Video games have been around since then, and there has been much research on whether playing games is harmful to human health, and whether games cause violence among children and young people. But a new study has found that game therapy may help people with ADHD.
The study was conducted by A D.K. Clinical Research Institute, which divided 350 children with ADHD ages 8-12 into two groups, one assigned to play regular games and the other to play games for the treatment of ADHD. Children play their own games for 25 minutes a day, 5 days a week, for 4 weeks. None of the children in the study had used prescription or other forms of ADHD drugs.
Four weeks later, the study found that children who received game therapy performed better than the control group on attention span-related tests. Previously, games were often used as scapegoats for violence, and some even blamed the game for mass shootings.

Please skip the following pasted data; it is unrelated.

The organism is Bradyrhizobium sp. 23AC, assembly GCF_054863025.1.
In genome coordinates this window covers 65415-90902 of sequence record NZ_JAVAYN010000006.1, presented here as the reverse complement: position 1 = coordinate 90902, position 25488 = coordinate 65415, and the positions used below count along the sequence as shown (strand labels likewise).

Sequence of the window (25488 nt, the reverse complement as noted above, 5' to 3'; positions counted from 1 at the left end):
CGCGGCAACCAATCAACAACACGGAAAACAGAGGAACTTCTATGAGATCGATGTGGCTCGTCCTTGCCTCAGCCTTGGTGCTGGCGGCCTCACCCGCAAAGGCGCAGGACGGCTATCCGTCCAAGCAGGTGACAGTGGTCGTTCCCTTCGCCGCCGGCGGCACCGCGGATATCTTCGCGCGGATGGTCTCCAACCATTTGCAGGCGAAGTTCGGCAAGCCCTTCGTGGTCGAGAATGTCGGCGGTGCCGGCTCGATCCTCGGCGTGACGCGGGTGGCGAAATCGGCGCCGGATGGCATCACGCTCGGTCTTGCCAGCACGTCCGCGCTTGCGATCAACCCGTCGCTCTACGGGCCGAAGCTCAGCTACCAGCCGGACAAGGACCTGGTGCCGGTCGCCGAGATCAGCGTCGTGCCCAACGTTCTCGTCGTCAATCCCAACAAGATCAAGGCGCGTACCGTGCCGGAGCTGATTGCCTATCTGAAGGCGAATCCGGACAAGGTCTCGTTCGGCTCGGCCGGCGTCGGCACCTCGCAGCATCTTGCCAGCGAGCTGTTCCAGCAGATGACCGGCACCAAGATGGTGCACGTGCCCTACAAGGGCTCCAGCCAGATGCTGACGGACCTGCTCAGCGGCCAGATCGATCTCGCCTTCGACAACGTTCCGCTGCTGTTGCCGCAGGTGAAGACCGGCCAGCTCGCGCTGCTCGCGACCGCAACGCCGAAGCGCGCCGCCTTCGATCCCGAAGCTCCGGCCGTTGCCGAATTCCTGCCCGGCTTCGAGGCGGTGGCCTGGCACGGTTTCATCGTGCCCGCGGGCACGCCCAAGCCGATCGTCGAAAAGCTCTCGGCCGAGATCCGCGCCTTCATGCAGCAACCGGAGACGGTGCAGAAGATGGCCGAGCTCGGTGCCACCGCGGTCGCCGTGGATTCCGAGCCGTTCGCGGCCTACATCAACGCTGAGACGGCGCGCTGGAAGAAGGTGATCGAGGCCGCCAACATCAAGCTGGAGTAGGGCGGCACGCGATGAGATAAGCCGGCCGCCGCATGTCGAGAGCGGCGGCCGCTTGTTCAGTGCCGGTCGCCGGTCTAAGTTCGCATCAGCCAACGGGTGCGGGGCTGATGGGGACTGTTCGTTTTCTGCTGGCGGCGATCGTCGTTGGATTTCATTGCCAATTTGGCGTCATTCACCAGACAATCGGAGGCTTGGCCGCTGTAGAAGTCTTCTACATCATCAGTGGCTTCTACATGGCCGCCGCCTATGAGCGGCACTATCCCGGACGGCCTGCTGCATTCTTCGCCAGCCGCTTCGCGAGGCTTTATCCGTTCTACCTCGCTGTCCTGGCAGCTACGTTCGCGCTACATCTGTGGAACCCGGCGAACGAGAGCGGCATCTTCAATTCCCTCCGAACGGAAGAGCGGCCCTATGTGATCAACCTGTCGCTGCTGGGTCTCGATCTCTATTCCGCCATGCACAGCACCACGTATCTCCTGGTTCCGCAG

Previous studies have also found that game therapy can also help people with both mental and physical illnesses. A recent study found that VR could help treat patients with traumatic brain injury. Duke University’s study of game therapy for ADHD does not suggest that game therapy can be an alternative to traditional methods, but the medical benefits of the game may not be fully valued and may be further studied in the future.